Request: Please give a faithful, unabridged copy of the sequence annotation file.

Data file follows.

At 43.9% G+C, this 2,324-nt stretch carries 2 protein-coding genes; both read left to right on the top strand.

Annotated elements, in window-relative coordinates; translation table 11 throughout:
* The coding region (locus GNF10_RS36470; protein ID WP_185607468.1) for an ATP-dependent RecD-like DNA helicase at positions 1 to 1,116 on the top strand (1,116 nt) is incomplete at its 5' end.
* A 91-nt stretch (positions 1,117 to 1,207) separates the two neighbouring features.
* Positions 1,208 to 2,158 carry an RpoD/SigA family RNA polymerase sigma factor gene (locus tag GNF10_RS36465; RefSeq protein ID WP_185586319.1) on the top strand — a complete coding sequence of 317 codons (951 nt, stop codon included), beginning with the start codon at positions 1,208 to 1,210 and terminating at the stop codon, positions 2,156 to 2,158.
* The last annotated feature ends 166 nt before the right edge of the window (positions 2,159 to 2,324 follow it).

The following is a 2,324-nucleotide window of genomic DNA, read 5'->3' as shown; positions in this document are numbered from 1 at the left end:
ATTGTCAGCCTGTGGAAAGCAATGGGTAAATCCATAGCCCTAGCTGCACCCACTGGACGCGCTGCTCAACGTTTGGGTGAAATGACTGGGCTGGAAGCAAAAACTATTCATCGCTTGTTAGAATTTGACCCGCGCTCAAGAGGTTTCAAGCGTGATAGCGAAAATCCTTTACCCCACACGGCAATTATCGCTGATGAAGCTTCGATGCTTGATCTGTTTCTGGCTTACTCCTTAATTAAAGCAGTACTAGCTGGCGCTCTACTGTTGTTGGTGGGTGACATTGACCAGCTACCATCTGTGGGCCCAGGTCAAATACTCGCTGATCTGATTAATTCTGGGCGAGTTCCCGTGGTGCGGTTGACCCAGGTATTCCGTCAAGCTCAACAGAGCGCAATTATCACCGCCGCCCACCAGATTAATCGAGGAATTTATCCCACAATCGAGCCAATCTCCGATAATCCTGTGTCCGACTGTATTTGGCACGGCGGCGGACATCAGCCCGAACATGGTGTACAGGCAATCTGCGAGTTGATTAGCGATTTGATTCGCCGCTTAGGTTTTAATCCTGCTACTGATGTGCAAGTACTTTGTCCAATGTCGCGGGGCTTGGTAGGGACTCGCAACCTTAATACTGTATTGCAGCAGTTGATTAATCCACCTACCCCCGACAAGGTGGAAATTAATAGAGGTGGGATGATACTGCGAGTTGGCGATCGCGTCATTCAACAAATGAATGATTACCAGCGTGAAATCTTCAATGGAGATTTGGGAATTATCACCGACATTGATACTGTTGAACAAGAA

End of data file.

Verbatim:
At 43.9% G+C, this 2,324-nt stretch carries 2 protein-coding genes; both read left to right on the top strand.

Annotated elements, in window-relative coordinates; translation table 11 throughout:
* The coding region (locus GNF10_RS36470; protein ID WP_185607468.1) for an ATP-dependent RecD-like DNA helicase at positions 1 to 1,116 on the top strand (1,116 nt) is incomplete at its 5' end.
* A 91-nt stretch (positions 1,117 to 1,207) separates the two neighbouring features.
* Positions 1,208 to 2,158 carry an RpoD/SigA family RNA polymerase sigma factor gene (locus tag GNF10_RS36465; RefSeq protein ID WP_185586319.1) on the top strand — a complete coding sequence of 317 codons (951 nt, stop codon included), beginning with the start codon at positions 1,208 to 1,210 and terminating at the stop codon, positions 2,156 to 2,158.
* The last annotated feature ends 166 nt before the right edge of the window (positions 2,159 to 2,324 follow it).

The following is a 2,324-nucleotide window of genomic DNA, read 5'->3' as shown; positions in this document are numbered from 1 at the left end:
ATTGTCAGCCTGTGGAAAGCAATGGGTAAATCCATAGCCCTAGCTGCACCCACTGGACGCGCTGCTCAACGTTTGGGTGAAATGACTGGGCTGGAAGCAAAAACTATTCATCGCTTGTTAGAATTTGACCCGCGCTCAAGAGGTTTCAAGCGTGATAGCGAAAATCCTTTACCCCACACGGCAATTATCGCTGATGAAGCTTCGATGCTTGATCTGTTTCTGGCTTACTCCTTAATTAAAGCAGTACTAGCTGGCGCTCTACTGTTGTTGGTGGGTGACATTGACCAGCTACCATCTGTGGGCCCAGGTCAAATACTCGCTGATCTGATTAATTCTGGGCGAGTTCCCGTGGTGCGGTTGACCCAGGTATTCCGTCAAGCTCAACAGAGCGCAATTATCACCGCCGCCCACCAGATTAATCGAGGAATTTATCCCACAATCGAGCCAATCTCCGATAATCCTGTGTCCGACTGTATTTGGCACGGCGGCGGACATCAGCCCGAACATGGTGTACAGGCAATCTGCGAGTTGATTAGCGATTTGATTCGCCGCTTAGGTTTTAATCCTGCTACTGATGTGCAAGTACTTTGTCCAATGTCGCGGGGCTTGGTAGGGACTCGCAACCTTAATACTGTATTGCAGCAGTTGATTAATCCACCTACCCCCGACAAGGTGGAAATTAATAGAGGTGGGATGATACTGCGAGTTGGCGATCGCGTCATTCAACAAATGAATGATTACCAGCGTGAAATCTTCAATGGAGATTTGGGAATTATCACCGACATTGATACTGTTGAACAAGAA